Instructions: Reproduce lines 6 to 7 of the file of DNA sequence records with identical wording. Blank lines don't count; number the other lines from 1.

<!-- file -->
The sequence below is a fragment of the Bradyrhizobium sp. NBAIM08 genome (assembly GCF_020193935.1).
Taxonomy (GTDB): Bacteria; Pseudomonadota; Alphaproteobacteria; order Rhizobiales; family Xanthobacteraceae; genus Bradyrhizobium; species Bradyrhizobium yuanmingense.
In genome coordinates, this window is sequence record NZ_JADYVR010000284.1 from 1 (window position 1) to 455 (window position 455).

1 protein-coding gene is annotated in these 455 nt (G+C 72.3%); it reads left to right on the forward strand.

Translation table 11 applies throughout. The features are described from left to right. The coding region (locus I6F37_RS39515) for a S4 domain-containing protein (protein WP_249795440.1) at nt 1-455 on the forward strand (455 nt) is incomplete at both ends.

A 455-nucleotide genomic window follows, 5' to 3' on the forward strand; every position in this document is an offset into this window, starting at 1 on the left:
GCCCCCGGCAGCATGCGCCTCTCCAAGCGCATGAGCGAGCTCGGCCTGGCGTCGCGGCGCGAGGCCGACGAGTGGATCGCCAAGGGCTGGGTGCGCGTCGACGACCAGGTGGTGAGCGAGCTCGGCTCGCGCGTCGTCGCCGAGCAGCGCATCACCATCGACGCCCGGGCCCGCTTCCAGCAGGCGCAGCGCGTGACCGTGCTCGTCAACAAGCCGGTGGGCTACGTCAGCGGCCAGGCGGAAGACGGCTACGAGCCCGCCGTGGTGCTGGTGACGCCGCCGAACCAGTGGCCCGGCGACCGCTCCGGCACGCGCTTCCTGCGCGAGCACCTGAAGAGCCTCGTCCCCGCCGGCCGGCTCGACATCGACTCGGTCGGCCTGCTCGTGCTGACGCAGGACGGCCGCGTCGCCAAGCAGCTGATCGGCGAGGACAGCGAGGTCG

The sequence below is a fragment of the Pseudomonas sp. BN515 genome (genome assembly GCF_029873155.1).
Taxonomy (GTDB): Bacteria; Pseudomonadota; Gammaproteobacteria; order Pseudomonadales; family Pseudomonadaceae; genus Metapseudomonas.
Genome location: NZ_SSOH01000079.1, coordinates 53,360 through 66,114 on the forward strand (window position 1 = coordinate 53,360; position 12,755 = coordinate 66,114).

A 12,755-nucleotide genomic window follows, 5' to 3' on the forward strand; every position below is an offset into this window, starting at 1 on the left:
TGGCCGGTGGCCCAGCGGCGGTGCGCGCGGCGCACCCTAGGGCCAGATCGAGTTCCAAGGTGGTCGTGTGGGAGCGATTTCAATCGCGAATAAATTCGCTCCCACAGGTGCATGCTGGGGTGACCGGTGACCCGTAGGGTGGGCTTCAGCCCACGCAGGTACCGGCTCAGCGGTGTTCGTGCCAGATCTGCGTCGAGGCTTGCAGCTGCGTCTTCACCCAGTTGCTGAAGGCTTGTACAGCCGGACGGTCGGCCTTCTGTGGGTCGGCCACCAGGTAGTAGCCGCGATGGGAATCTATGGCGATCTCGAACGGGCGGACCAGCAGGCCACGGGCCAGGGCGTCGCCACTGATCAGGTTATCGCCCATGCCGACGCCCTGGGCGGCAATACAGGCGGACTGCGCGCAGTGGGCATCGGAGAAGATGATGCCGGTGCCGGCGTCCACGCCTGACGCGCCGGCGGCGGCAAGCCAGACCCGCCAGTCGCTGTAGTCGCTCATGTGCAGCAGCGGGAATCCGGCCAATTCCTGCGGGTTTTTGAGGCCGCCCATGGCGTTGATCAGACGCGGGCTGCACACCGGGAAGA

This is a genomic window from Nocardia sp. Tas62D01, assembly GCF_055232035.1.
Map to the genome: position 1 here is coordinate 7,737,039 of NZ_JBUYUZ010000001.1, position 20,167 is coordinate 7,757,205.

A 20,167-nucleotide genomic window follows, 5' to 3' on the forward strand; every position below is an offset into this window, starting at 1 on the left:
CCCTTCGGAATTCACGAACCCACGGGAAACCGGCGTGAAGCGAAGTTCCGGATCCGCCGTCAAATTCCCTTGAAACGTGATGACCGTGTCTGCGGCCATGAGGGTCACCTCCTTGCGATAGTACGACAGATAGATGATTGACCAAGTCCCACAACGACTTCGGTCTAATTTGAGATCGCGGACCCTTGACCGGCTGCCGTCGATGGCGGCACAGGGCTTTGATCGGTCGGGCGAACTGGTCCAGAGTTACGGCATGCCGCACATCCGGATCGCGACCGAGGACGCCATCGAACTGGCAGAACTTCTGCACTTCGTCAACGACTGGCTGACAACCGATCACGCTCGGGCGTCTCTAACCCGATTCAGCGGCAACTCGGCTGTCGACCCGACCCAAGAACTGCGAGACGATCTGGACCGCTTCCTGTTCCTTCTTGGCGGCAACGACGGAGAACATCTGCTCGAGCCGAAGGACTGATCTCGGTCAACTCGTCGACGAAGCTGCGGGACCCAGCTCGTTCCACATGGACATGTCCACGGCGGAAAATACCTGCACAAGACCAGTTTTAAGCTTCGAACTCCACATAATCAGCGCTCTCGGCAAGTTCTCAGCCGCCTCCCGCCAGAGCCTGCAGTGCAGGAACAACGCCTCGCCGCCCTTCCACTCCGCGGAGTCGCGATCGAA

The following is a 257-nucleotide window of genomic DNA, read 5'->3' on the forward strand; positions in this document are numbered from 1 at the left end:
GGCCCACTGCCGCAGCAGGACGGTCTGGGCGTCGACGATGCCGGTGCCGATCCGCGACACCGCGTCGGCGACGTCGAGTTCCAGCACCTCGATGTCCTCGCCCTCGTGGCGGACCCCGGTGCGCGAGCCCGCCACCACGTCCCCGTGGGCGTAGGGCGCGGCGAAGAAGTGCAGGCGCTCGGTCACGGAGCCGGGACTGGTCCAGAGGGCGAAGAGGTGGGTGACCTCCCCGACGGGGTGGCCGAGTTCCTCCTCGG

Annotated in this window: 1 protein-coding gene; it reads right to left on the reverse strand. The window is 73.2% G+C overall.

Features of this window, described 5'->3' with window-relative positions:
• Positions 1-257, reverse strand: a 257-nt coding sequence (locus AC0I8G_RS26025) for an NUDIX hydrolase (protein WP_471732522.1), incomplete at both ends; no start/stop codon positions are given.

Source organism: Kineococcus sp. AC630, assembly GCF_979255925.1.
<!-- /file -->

A 455-nucleotide genomic window follows, 5' to 3' on the forward strand; every position in this document is an offset into this window, starting at 1 on the left:
GCCCCCGGCAGCATGCGCCTCTCCAAGCGCATGAGCGAGCTCGGCCTGGCGTCGCGGCGCGAGGCCGACGAGTGGATCGCCAAGGGCTGGGTGCGCGTCGACGACCAGGTGGTGAGCGAGCTCGGCTCGCGCGTCGTCGCCGAGCAGCGCATCACCATCGACGCCCGGGCCCGCTTCCAGCAGGCGCAGCGCGTGACCGTGCTCGTCAACAAGCCGGTGGGCTACGTCAGCGGCCAGGCGGAAGACGGCTACGAGCCCGCCGTGGTGCTGGTGACGCCGCCGAACCAGTGGCCCGGCGACCGCTCCGGCACGCGCTTCCTGCGCGAGCACCTGAAGAGCCTCGTCCCCGCCGGCCGGCTCGACATCGACTCGGTCGGCCTGCTCGTGCTGACGCAGGACGGCCGCGTCGCCAAGCAGCTGATCGGCGAGGACAGCGAGGTCG